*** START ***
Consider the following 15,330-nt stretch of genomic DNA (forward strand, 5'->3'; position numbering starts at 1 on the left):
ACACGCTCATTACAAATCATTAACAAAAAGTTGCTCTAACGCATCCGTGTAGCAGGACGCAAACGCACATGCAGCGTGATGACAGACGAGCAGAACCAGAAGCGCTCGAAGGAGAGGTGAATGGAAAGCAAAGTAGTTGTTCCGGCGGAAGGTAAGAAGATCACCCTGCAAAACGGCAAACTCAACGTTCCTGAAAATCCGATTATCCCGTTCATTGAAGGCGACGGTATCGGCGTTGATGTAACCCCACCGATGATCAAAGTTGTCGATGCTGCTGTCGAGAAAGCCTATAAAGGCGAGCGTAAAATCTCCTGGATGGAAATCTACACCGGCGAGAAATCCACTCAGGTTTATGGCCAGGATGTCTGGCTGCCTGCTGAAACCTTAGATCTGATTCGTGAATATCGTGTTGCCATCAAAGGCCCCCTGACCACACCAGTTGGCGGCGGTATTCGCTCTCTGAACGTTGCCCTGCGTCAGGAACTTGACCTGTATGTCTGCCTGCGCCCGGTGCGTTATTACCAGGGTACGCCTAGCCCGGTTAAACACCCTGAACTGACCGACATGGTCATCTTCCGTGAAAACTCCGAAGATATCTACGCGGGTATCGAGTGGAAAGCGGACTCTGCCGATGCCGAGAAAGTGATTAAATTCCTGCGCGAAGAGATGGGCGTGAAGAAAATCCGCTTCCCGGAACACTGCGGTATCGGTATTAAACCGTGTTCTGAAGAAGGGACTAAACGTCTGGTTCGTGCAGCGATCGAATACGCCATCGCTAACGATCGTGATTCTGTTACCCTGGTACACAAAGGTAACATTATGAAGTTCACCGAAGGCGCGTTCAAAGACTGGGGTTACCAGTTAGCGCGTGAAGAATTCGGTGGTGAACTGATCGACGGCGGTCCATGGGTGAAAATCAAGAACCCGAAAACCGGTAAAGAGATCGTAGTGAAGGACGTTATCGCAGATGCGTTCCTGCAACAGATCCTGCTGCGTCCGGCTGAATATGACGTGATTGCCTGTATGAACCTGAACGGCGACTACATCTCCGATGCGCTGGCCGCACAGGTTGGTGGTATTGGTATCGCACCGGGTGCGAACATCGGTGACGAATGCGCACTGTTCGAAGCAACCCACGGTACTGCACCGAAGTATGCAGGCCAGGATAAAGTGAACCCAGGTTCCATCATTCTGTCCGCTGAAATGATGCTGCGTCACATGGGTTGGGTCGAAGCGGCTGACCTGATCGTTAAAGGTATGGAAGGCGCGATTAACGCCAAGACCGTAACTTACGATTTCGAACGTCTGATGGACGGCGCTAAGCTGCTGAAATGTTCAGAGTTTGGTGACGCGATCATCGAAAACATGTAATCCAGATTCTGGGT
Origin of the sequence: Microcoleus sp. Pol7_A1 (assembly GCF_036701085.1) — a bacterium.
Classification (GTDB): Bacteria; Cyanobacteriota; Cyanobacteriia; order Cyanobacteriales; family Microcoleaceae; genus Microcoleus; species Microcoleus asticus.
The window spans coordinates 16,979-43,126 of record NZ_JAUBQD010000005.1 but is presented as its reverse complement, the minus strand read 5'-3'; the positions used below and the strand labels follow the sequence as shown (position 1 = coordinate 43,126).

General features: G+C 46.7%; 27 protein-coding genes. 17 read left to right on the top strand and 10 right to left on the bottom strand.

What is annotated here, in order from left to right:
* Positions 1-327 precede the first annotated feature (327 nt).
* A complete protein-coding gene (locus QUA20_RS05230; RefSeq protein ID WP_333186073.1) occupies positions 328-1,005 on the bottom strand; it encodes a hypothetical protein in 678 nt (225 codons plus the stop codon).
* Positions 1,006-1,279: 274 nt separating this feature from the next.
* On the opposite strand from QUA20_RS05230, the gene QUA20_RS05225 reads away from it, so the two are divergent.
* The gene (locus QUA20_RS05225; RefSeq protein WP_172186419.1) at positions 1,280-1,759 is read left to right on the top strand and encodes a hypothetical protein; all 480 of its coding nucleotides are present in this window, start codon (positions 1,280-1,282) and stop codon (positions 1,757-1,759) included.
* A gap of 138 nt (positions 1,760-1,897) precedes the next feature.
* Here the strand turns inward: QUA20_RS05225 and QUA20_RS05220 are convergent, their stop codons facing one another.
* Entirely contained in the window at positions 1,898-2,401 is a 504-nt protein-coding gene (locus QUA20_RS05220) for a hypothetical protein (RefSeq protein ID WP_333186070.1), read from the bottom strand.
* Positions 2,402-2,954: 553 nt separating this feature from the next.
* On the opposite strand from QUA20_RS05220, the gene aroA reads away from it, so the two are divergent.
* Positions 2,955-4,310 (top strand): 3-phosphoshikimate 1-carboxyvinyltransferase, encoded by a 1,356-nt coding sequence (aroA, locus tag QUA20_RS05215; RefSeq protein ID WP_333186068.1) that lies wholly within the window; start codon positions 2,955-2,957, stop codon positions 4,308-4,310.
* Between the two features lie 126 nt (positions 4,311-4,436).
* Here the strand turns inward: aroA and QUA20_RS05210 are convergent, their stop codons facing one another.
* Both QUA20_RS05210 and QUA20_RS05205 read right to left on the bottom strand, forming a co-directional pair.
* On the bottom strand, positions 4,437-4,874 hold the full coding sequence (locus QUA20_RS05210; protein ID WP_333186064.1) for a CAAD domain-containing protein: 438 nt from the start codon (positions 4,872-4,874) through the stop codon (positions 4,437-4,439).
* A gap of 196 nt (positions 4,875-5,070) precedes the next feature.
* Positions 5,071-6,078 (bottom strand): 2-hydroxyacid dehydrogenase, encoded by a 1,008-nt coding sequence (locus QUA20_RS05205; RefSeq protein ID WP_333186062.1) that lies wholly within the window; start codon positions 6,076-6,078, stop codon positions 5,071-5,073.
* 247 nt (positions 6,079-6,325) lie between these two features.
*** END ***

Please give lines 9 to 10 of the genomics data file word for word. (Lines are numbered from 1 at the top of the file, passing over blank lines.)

* A complete protein-coding gene (locus QUA20_RS05230; RefSeq protein ID WP_333186073.1) occupies positions 328-1,005 on the bottom strand; it encodes a hypothetical protein in 678 nt (225 codons plus the stop codon).
* Positions 1,006-1,279: 274 nt separating this feature from the next.